Mini Cooper

Unique appearance no longer enough

Roseville, Calif.- Two decades ago, the Mini Cooper was undraped and car buyers were enthralled by its funky, fashionable look.

It was the rare front-wheel drive subcompact that was more focused on being sporty and cute than making fuel efficiency its calling card.

The British-based car, made by the BMW Group, was trendy and innovative, right down to its sharp-edged wings becoming the symbol for the brand.

Today’s Mini Cooper no longer receives a lot of second glances when it’s out and about. The uniqueness has subsided, along with its sales figures.

Dwindling sales

From 2011 to 2016, Mini Cooper had sales between 52,000 and 66,500. Gradually those numbers have dwindled, the last two years dipping below 30,000 for the first time since its unveiling in 2002.

It had been a while since we drove the stylish vehicle. We cruised around in the 2022 Mini Cooper two-door hard top for a week, and overall it was an enjoyable experience. Note that it’s also offered as a four-door hardtop and convertible.

This year the Mini Cooper arrived with a revamped exterior. The rear and front bumpers were revised, there’s a new wheel design, and the grille is slightly different as well.

Although slightly larger than the original, the Mini is still rather small. And that’s a good thing in multiple instances. It cruises around town with ease, corners sharply, and there’s no parking space that’s ever a true challenge.

Modicum of fun

Much like our first experience, we still feel the Mini Cooper delivers a good modicum of fun.

Even though it’s tiny, it feels safe as well. Standard safety features include forward collision warning, lane departure warning, rear parking sensors, forward automatic emergency braking, rearview camera, and rain-sensing windshield wipers.

Before we get too carried away with its fun factor, let’s not forget the Mini Cooper can come up short in the performance realm. It’s not going to win many straight-ahead challenges.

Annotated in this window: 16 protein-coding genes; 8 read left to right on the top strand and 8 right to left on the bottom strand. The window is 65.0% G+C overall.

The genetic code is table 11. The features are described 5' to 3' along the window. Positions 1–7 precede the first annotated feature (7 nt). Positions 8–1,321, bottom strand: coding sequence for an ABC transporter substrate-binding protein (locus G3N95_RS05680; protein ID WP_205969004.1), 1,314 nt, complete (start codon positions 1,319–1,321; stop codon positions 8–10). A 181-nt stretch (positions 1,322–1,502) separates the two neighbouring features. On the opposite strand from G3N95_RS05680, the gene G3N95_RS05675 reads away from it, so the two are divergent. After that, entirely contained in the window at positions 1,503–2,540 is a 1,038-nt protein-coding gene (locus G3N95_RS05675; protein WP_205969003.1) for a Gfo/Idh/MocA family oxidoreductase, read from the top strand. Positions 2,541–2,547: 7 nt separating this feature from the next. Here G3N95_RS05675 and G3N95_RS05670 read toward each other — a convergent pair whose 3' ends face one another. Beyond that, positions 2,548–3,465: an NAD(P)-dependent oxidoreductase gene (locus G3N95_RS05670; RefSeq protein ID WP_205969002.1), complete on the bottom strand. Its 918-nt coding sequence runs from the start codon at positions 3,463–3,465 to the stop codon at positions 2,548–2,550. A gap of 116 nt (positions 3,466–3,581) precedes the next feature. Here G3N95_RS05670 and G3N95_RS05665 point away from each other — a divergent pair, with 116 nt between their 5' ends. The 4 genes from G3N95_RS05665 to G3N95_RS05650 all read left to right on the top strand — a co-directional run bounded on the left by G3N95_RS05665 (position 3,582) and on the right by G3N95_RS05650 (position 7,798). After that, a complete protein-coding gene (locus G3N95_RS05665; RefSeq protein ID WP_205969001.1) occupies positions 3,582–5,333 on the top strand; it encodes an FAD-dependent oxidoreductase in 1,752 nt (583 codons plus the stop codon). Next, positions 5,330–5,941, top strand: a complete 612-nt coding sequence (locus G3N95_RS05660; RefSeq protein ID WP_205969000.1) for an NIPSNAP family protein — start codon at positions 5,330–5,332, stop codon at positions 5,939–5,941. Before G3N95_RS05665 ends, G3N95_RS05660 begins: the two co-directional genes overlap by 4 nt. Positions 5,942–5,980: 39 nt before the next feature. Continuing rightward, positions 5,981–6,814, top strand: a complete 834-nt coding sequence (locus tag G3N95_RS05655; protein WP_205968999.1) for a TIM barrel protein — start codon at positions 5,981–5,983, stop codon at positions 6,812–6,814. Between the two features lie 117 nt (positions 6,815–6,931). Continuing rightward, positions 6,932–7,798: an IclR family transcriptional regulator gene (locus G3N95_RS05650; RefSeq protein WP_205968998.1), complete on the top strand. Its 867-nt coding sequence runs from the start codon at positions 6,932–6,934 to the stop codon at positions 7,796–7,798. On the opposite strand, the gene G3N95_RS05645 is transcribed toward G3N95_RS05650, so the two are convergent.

AT A GLANCE – 2022 MINI COOPER

  • Performance: 1.5-liter, three-cylinder, 134 horsepower; turbocharged 2.0-liter, four-cylinder, 189 horsepower
  • Mileage estimate: 27-37 mpg; 22-31 mpg
  • Price estimate: $23,00 to $33,000
  • Warranty: 4 years/50,000 miles; Drivetrain: 4 years/50,000 miles; Roadside assistance: 4 years/unlimited; Corrosion: 12 years/unlimited

The Mini Cooper base model has a 1.5-liter, three-cylinder engine that produces 134 horsepower and 162 pound-feet of torque. It goes a pokey 0-60 mph in 9.3 seconds and fuel economy (27-37 mpg) is nothing to brag about for a subcompact.

interior Mini Cooper

We had the more powerful engine, a turbocharged 2.0-liter, four-cylinder with 189-horsepower and 207 pound-feet of torque, It’s nearly 3 seconds faster than the base model at 0-60 mph in 6.2 seconds. Gas mileage is poor for the class (22-31 mpg).

Other than a general lack of space, which is typically the case in most subcompacts, the Mini Cooper interior is just fine. It has a stylish and sensible layout that includes a standard 8.8-inch touchscreen that makes sense and doesn’t require a deep dive in the manual to master.

Inside

It has standard satellite radio, Bluetooth, USB port, and a six-speaker sound system. But annoyingly, Apple CarPlay integration is optional and there’s no support for Android Auto.

Cargo space is minimal at 8.7 cubic feet and the back seat is a pain to enter and exit. A normal sized adult will not enjoy squeezing in or sitting in the rear seats.

Because it’s been around for two decades, the Mini Cooper can no longer live off its unique appearance. Car buyers got used to it and now they are probably looking for more value since the cute tag has worn off.